A Harbourfront Festival



A group of our CNETs share their highlights of an event last month that definitely wasn’t a Clocken-flop...


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Genevieve’s highlights:

Clockenflap was one of the best music festivals I’ve attended (and not just because somebody gave me a free ticket for Sunday so I only had to pay for Saturday!). Usually, festivals specialise in a certain genre/vibe but not this one. We were treated to brilliant DJs as well as live bands but also food and craft booths, smaller stages for burgeoning artists, and mobile art, all right on the edge of downtown’s glorious skyline.


Erykah Badu was more than just a highlight - she was an induction into the cult of live Baduizm and an embodiment of R&B. Beginning with “Green Eyes,” a jazzy number featured in a recent TinyDesk episode, Erykah Badu continued to play hit after hit. The audience got everything they came for, including “Bag Lady”, “On and On,” and even a musical version of her poem “Friends, Fans, and Artists Must Meet.” There was an André 3000 shoutout - “he’s my best friend” - and a jaw-dropping display of vocal prowess from her back-up singers. But inimitably, she and her fro and denim on denim commanded the stage with the regal control that only comes with 20+ years of practice and power, and I was honoured to soak it in.


Saturday’s one-man show Youngr wasn’t lacking for manpower; he played drums, bass, guitar, keys, AND sang, enthusiastically and seamlessly using a loop pedal and backing track to transition from one bop to the next - including a rendition of Billie Jean. I was thoroughly impressed by his musicianship (not immediately evident if you were to just listen to his songs) and told him as much when I ran into him later that evening - he gave me a hug in return that I’m still gushing over.


Amadou & Mariam were actually the reason I had originally insisted on Saturday tickets. A couple from Mali who have been married close to 30 years, they began their show by being led onstage by assistants as they’re both blind. Their opening number was my favourite song, “Ta Promesse,” which causes tears to stream from my eyes whenever I hear it. The upbeat and serene polyrhythms wash over your body. At one point, Mariam began to caress the head of her husband as he strummed his guitar, both facing the crowd. She croons in French, “My dear, I love you so much. I feel so lucky to be living this beautiful life with you.” How can anyone resist crying [more] when being allowed to witness such a tender, intimate moment?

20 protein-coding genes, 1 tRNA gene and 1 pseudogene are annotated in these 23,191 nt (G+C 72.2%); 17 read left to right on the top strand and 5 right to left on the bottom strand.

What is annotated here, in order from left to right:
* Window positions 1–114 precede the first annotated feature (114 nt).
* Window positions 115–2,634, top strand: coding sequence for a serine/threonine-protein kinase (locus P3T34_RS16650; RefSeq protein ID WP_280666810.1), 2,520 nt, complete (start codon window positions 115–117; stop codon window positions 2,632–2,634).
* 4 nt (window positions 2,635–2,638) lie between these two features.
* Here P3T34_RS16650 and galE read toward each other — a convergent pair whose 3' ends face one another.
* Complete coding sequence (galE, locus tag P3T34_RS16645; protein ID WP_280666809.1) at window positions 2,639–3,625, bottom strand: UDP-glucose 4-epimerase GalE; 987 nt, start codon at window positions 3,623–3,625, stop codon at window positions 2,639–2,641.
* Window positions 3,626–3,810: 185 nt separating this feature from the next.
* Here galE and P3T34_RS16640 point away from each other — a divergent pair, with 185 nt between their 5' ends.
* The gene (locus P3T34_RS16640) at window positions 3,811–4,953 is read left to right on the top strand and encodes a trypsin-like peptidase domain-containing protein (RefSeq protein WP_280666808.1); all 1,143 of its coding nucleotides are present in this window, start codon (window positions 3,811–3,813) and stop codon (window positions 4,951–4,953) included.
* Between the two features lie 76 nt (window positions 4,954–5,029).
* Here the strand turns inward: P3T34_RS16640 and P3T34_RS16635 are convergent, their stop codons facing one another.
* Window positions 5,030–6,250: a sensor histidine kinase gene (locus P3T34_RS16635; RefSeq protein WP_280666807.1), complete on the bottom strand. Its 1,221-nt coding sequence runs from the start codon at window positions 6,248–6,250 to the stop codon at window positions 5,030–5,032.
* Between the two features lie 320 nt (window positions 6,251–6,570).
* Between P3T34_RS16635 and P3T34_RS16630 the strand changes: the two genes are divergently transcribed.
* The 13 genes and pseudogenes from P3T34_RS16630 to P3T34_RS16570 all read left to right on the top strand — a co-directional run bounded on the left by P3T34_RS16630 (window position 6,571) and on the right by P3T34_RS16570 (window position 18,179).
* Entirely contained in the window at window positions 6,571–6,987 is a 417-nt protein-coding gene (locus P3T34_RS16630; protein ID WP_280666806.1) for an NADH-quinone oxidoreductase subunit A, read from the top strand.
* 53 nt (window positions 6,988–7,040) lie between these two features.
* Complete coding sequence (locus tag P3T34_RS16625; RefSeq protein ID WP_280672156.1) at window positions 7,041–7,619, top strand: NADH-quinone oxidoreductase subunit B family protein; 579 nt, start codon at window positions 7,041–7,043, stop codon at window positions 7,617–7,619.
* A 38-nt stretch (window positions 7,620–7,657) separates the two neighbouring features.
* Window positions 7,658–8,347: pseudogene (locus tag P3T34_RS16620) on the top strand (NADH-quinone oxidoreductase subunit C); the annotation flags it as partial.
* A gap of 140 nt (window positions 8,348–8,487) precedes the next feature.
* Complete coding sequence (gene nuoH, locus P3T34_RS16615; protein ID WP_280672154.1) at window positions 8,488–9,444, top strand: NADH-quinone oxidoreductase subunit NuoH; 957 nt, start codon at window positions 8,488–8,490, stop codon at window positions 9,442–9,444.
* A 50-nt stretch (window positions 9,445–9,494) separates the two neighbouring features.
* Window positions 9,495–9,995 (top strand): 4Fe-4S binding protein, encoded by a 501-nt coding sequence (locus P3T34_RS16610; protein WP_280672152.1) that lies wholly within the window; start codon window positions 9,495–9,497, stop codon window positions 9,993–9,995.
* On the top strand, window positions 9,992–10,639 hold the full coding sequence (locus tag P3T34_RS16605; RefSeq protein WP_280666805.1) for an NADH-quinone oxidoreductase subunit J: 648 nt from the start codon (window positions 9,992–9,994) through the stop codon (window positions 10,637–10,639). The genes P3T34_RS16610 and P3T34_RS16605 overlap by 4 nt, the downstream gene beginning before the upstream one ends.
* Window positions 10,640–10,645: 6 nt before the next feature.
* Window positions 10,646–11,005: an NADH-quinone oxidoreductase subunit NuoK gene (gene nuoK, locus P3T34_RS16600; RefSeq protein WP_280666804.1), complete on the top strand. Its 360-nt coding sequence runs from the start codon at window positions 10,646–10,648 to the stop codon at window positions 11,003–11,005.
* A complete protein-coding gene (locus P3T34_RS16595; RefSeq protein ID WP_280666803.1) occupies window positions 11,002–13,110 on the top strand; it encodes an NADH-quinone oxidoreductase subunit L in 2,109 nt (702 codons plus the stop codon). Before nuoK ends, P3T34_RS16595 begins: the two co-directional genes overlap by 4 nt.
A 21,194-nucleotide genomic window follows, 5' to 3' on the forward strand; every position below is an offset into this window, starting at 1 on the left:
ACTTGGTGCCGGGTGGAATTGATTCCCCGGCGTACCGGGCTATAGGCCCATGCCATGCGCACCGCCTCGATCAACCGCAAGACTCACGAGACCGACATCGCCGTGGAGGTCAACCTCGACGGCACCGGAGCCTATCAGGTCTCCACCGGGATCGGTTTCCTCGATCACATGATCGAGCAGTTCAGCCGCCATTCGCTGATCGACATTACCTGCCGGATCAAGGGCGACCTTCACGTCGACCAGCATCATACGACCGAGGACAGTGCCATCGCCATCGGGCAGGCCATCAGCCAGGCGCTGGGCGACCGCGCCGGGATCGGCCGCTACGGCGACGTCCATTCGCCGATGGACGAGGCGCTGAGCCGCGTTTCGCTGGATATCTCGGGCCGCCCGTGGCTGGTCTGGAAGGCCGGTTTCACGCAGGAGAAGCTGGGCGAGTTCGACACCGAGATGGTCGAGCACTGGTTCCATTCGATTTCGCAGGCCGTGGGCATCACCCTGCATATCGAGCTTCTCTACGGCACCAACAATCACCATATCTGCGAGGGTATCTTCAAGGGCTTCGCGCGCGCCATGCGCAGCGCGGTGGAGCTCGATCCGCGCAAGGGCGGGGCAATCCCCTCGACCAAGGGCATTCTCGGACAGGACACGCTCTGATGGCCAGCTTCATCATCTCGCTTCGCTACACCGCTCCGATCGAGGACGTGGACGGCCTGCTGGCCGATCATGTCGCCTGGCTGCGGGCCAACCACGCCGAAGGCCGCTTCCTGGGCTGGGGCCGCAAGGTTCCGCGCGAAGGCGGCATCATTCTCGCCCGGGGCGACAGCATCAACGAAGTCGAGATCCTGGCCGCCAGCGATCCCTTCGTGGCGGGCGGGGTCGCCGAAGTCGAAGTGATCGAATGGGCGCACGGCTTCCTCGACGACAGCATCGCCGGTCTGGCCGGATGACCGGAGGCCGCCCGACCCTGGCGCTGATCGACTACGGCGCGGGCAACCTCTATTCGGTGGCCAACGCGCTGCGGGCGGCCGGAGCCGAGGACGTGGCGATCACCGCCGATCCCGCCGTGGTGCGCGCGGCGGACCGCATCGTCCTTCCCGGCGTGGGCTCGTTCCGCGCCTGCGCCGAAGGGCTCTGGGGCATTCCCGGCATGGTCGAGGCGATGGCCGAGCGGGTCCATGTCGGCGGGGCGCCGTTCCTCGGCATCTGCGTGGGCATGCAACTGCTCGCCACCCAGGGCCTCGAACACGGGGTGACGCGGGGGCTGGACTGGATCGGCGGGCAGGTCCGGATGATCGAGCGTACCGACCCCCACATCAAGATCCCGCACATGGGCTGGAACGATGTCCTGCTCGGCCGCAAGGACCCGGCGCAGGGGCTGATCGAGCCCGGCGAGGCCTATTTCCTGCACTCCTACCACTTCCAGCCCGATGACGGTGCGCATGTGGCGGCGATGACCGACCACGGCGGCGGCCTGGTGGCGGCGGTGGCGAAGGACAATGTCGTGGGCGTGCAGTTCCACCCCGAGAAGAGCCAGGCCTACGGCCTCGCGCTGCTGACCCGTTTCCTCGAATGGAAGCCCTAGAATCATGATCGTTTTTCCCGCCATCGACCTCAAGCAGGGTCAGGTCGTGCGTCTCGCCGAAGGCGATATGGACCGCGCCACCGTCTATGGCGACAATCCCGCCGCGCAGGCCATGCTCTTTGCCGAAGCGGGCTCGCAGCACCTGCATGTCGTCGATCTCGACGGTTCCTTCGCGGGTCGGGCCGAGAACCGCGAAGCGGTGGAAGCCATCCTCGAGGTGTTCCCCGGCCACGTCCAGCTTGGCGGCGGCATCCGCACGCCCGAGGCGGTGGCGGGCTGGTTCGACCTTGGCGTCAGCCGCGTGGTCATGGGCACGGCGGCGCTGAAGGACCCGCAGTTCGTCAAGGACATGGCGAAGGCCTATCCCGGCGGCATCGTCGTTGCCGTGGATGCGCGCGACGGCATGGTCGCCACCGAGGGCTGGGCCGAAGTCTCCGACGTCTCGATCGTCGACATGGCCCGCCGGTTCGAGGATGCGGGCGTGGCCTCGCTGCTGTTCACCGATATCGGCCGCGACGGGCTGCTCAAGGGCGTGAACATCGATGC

Ashley’s highlights:

To pick one highlight from Clockenflap is hard. There were iconic homemade badges, somewhat questionable ‘dancing’ and dedicated searches for the perfect insta spot and accompanying pose... Oh and the music was good too. Khalid played so many bangers you wanted mash on the side, and David Byrne put on a masterclass in modern performance but - truthfully - what made the weekend was the company.


Chatteris is unique in its blend of cultures from all across the globe and the friendships it forms. Each different attendee in various Clockenflap groups knew about different sections of the festival: someone’s research into Byrne, another person’s knowledge of Wolf Alice or somebody’s magical ability to find anyone in a crowd.  Clockenflap was a wonderful weekend, spent just thirty minutes from your doorstep. Seeing world-class artists with the picturesque backdrop of the harbour could only be better with the company of fellow CNETs. Special mention goes to the additional fun of guessing where the girls had disappeared to again and our accidental philosophy Sunday Funday: is a burning chair still a chair?





Adam’s highlight: David Byrne

Coming into Saturday night’s headline set from the former Talking Heads frontman, I was only faintly aware of what was in store. Sure, I’d scanned online reviews like any diligent festival-goer and I'd gathered the impression that the show was quite unique. I had no idea.

An empty stage save for a single desk, chair and model of a human brain prepared the ground for the kaleidoscopic, joyful weirdness that was to follow. Opening with the ethereal ‘Here’ from his most recent album (a song all about which parts of your brain he’s about to trigger over the next hour and a half), the setlist went through hit after hit. From the undeniable rhythm of ‘Lazy’ to the life-affirming ‘Once in a Lifetime’ via the sheer funk of ‘Blind’, this was a setlist designed to simultaneously satisfy old fans (of which there were plenty) and whet the appetites for future David Byrne-obsessives like me.

There are few feelings quite like discovering a new band out of nowhere. How rare, then, to discover an act that provides undoubtedly the best, most memorable live show you have ever seen. If you’re ever dissuaded from going to a festival because you’re unfamiliar with the headliners, don’t be. Because David Byrne is what can happen.

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